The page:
Looks good. How’s it so far?


Have not run it sincee then.

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Stuff tends to follow the wall of the filter vessel and may slip by your discs. Many have followed Gary G. who uses a block of foam rubber that he cuts round, and slightly oversize, on a bandsaw.


Of course the flow will follow the path of least resistance. My original course filter has no discernable resistance to flow, so the dust settled right in line with the center pipe and started to spread out from there. The towel discs are a bit oversized so im thinking the other disks will hold them tight to the wall.


Due to a very hot and dry summer here in Australia , i have not had much need to run my charcoal generator that often the past few months , well that was up until a few weeks ago when i noticed the lack of sunshine on my panels due to the smoke from the bushfires and then 4 days ago clouds covering us for about 4 days , i live half way up a mountain and so we often have our heads in the clouds up here and its at least 4 degs cooler .
I have limited amount of charcoal left to see me through the fire ban period , so no burning off out side and far too hot to light my wood burning stove indoors , that’s where most my daily engine running charcoal comes from , and so the other day i ran my generator a lot longer than normal , well till the engine stopped if i am honest , and to show you what i found the next day when i went out to refill my system .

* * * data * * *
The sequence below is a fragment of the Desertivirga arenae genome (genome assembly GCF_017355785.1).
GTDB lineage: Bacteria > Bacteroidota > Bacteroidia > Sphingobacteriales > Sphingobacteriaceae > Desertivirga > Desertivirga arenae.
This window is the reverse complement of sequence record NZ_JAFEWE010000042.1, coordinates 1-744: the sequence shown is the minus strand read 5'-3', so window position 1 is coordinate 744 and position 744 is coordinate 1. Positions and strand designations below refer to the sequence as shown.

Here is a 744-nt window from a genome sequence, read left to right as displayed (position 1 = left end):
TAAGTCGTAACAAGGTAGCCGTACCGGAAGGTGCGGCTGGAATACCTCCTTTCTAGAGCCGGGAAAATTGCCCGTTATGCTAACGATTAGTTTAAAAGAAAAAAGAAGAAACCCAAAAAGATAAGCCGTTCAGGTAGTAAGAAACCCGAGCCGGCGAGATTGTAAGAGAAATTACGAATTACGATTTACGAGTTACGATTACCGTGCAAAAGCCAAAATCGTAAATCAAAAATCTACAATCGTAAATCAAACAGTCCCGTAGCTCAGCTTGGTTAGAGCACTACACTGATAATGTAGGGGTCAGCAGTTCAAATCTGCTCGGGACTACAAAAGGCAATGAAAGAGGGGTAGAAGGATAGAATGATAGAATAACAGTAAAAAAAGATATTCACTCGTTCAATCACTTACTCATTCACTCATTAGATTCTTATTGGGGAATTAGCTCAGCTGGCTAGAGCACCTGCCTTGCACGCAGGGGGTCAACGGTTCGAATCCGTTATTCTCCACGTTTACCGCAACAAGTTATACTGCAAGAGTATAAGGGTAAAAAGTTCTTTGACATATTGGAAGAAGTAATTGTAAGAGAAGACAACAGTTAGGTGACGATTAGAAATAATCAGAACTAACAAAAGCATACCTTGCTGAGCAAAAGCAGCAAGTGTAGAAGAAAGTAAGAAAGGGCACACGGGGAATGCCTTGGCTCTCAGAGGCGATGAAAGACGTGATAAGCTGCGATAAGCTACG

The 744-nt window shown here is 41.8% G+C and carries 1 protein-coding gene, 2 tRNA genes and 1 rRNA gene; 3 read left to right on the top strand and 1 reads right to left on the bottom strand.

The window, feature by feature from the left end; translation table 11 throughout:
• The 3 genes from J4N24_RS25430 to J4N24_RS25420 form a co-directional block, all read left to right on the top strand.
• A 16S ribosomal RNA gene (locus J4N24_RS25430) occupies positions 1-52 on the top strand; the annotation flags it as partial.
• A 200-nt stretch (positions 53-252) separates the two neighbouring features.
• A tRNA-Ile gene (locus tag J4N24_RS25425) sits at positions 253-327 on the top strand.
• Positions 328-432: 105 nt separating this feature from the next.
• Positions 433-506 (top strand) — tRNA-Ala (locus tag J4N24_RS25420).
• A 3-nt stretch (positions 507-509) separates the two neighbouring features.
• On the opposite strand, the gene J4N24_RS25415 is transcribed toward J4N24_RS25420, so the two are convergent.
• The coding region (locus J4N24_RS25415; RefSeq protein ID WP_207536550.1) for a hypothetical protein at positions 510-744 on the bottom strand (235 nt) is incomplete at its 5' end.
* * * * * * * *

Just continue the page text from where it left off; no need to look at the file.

First i have to let you know that i have changed my typical 55 gal updraft Gasifer slightly i have a 30 gal barrel within the 55 gal drum while experimenting and not got round to changing it just yet ,and anyway this is what greeted me when opening up and cleaning my system .

notice the white ash covering everything !
this is the lid

from the outlet fitting on the lid the 1 inch pipe goes off to a cyclone with a condensation trap on the bottom ( forgot to take a photo of that as there was nothing showing in the jar at the bottom , so strange will open that up in a while and maybe the cyclone is gummed up with damp charcoal dust )
from the cyclone it feeds into a 8 inch x 32 inch tall thick walled tube that was once my small gasifier , this tube i fill with open cell foam and lambs wool , this tube i have now found out was once part of a sausage meat stuffing machine

this is the open cell foam and lambs wool

Again you can see that the white dust has managed to get past the filter material and carry on up stream towards the engine where i have the last line of defense , and that’s a inline water filter with a fine mesh basket , and i have wrapped a small piece of micro cleaning cloth around it this is what it looked like before and after i gave it a wash out out

So the next photo is the inlet barb into the gas/air mix valve

And as you can see no white dust what so ever managed to get past that micro cloth and into the engine .

Ok so now what do you think that white dust could be ? , i have always had a little on the outer walls of all my gasifers builds when i have run low , but never this amount before maybe its a mineral or something along those lines